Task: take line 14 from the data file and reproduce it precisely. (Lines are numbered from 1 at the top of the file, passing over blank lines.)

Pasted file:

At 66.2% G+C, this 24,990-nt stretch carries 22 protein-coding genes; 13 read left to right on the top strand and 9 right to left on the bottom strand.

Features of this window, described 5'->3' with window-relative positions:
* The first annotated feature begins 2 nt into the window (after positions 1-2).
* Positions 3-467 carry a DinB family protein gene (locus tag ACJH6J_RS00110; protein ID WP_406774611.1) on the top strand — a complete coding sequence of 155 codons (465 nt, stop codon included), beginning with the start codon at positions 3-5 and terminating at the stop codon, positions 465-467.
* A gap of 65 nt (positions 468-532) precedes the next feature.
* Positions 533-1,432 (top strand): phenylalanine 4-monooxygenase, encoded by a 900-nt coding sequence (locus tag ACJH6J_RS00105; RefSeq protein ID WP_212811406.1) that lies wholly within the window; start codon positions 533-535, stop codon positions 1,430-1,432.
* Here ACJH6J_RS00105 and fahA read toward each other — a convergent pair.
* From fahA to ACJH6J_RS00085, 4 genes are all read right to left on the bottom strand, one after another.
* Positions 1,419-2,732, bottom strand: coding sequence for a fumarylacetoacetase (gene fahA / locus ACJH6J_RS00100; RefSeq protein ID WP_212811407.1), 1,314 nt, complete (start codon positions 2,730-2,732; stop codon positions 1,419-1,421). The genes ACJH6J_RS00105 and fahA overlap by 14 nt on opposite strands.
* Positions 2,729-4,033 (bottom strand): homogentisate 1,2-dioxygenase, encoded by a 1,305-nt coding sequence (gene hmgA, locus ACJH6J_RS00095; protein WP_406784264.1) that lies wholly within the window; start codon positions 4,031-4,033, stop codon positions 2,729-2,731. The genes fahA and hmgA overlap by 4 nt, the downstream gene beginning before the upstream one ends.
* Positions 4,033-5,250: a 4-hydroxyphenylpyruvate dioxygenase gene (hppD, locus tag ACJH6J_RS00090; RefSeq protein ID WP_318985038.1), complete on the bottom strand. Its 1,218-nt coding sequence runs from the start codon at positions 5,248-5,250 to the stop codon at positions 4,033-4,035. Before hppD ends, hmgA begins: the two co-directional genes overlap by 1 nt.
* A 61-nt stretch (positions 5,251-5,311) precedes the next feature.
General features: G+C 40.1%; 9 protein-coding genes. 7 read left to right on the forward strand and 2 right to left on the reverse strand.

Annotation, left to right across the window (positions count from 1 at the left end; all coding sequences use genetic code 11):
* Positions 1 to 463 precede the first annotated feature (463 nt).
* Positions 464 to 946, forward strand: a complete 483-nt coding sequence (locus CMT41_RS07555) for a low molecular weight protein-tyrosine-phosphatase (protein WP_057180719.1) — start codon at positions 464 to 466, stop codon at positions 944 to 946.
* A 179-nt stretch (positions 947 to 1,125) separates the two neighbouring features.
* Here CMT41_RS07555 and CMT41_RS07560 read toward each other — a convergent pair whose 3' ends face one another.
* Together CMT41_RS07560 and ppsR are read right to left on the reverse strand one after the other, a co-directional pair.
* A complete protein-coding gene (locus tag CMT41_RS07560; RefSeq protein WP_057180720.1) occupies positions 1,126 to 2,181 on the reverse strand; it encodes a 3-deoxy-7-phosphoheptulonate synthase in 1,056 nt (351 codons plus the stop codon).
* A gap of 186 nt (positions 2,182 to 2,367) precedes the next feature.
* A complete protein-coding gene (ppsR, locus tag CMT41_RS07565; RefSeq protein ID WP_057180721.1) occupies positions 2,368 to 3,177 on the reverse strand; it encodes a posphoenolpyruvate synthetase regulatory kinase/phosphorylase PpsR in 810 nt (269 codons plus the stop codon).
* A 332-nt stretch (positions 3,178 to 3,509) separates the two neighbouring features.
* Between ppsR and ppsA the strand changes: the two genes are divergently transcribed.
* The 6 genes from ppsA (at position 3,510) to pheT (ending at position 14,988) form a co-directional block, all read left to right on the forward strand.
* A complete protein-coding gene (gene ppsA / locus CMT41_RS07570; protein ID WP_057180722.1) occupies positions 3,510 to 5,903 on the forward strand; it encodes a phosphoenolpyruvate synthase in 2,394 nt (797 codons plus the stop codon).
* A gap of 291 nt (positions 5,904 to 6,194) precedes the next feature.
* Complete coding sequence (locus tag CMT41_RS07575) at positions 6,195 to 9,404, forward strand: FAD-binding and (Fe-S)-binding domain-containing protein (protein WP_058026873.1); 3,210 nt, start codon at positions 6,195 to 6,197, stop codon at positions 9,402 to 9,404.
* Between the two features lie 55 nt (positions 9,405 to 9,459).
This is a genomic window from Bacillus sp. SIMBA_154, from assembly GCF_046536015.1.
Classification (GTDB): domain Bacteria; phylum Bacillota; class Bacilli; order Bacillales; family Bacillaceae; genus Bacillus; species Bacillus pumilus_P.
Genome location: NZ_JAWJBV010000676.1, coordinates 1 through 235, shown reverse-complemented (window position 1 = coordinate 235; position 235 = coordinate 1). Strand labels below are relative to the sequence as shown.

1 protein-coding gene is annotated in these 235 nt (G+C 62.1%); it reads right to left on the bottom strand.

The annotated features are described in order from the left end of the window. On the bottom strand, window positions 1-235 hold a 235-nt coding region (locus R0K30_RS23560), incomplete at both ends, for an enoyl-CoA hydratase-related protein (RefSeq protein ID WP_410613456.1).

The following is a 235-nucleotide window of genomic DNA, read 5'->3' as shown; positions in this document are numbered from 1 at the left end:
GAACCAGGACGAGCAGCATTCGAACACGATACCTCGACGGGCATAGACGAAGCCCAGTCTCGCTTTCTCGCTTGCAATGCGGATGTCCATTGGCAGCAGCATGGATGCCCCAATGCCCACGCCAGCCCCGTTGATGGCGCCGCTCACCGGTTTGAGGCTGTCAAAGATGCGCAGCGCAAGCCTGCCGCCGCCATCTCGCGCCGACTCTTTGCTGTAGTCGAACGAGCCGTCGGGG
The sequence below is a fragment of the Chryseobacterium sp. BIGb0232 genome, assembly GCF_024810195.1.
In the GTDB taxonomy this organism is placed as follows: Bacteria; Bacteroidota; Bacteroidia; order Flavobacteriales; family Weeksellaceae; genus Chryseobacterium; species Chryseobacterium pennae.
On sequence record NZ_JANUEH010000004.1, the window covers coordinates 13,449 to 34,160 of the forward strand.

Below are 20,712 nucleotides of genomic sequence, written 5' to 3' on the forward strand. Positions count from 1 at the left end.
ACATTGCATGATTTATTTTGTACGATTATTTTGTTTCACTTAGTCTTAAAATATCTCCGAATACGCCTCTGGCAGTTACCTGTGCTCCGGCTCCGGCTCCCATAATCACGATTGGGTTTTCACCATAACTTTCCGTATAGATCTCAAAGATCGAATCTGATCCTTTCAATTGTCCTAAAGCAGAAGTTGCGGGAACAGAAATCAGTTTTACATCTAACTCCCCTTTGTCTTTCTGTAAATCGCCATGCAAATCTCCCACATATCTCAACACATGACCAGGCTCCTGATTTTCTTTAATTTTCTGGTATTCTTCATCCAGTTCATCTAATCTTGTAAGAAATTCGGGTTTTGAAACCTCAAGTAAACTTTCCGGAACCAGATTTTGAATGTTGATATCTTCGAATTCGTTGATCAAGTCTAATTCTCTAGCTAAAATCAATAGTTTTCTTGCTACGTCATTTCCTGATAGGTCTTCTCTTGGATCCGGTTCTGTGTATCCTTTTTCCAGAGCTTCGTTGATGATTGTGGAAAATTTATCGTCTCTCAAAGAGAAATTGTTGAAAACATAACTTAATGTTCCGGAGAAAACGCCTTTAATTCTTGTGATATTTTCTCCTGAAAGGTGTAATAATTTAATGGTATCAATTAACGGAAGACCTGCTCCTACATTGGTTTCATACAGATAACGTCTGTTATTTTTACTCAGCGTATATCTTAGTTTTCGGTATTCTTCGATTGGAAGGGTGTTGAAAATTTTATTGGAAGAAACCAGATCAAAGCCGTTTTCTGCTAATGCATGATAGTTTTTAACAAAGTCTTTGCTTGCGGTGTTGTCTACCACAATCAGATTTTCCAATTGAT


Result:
Annotation, left to right across the window (positions count from 1 at the left end; all coding sequences use genetic code 11):